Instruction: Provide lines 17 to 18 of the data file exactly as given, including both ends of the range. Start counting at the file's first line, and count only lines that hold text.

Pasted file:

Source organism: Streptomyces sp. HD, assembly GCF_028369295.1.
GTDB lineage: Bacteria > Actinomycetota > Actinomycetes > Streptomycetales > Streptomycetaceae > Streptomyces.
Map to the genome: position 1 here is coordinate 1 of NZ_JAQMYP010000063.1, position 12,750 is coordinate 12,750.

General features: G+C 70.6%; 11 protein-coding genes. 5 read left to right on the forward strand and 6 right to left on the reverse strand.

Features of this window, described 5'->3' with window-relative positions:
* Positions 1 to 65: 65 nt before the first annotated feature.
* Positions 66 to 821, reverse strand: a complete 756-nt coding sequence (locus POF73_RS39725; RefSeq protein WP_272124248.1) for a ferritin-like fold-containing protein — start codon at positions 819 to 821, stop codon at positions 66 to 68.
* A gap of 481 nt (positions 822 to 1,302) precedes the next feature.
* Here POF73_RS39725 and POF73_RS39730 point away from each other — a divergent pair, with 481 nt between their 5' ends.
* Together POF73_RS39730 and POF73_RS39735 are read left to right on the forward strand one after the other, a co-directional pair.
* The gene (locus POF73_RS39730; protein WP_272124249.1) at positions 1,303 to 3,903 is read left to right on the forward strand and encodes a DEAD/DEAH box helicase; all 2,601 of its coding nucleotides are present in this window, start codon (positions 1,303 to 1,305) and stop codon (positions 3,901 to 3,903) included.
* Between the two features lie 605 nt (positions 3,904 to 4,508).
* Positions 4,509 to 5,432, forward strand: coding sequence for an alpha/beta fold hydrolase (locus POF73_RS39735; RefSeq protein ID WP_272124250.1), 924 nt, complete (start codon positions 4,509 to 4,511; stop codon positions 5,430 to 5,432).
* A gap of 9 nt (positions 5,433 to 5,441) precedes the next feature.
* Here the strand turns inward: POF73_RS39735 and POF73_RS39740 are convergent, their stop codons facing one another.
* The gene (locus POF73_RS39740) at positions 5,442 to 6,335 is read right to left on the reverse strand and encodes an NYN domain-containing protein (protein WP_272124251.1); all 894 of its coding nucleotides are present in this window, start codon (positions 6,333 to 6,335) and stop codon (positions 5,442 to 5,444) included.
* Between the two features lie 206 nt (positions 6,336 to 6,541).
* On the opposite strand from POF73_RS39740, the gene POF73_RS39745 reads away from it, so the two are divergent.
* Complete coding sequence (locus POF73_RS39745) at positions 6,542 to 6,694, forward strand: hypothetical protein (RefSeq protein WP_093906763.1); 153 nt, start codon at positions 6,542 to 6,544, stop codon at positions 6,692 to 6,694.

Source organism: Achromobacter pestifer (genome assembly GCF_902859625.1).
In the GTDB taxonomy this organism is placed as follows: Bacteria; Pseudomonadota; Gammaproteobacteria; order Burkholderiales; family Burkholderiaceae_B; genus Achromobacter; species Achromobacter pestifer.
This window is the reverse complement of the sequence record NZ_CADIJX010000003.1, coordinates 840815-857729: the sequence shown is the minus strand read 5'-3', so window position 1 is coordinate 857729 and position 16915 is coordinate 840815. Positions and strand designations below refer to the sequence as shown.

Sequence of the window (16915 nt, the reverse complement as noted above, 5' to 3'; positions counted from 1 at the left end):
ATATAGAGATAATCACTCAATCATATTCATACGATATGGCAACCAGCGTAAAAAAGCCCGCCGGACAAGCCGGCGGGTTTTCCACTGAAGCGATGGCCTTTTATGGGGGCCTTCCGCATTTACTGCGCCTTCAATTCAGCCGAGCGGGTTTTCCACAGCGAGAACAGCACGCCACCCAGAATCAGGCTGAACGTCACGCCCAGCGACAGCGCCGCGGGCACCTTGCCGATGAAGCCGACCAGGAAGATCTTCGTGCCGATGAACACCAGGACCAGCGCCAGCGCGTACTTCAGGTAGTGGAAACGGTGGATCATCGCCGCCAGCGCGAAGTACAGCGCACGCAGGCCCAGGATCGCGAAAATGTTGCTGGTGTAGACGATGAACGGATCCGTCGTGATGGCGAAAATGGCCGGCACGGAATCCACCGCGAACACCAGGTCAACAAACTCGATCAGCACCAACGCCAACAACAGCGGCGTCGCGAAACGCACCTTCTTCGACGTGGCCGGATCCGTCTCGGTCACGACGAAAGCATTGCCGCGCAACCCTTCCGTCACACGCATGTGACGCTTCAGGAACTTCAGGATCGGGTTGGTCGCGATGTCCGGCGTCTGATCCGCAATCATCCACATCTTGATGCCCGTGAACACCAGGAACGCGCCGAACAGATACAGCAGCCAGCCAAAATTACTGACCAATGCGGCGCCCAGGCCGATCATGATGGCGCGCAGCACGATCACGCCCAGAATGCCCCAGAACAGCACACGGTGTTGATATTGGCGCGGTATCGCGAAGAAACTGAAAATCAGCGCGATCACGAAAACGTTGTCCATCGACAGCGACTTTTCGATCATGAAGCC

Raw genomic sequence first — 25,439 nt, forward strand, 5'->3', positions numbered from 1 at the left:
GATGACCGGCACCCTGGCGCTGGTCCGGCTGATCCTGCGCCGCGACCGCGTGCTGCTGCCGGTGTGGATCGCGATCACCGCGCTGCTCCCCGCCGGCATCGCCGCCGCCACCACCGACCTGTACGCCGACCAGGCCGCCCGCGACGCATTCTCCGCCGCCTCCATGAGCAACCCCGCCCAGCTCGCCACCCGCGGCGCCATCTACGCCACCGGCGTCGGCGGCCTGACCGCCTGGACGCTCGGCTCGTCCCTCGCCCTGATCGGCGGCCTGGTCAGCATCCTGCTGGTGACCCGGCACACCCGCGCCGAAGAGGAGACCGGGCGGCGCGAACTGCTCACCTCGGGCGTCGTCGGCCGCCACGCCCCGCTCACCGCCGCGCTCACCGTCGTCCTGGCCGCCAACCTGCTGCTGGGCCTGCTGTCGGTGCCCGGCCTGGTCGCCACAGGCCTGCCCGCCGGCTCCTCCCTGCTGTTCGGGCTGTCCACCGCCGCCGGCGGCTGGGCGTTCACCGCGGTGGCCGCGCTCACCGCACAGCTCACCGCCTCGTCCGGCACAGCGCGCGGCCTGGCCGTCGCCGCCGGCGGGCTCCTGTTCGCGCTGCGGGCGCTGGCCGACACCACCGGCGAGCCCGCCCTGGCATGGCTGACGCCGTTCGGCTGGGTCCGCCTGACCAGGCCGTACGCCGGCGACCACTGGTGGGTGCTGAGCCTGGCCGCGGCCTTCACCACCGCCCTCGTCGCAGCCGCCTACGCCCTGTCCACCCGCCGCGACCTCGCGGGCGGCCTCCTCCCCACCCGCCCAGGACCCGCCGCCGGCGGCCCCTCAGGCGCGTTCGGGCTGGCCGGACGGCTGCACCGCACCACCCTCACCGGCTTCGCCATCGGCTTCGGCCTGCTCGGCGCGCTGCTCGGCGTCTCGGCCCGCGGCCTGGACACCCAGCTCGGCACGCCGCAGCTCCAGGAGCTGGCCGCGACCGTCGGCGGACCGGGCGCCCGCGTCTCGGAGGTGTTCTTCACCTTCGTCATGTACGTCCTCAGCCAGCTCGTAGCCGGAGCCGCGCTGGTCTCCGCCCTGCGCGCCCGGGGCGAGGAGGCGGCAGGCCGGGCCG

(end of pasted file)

* Between the two features lie 206 nt (positions 6,336 to 6,541).
* On the opposite strand from POF73_RS39740, the gene POF73_RS39745 reads away from it, so the two are divergent.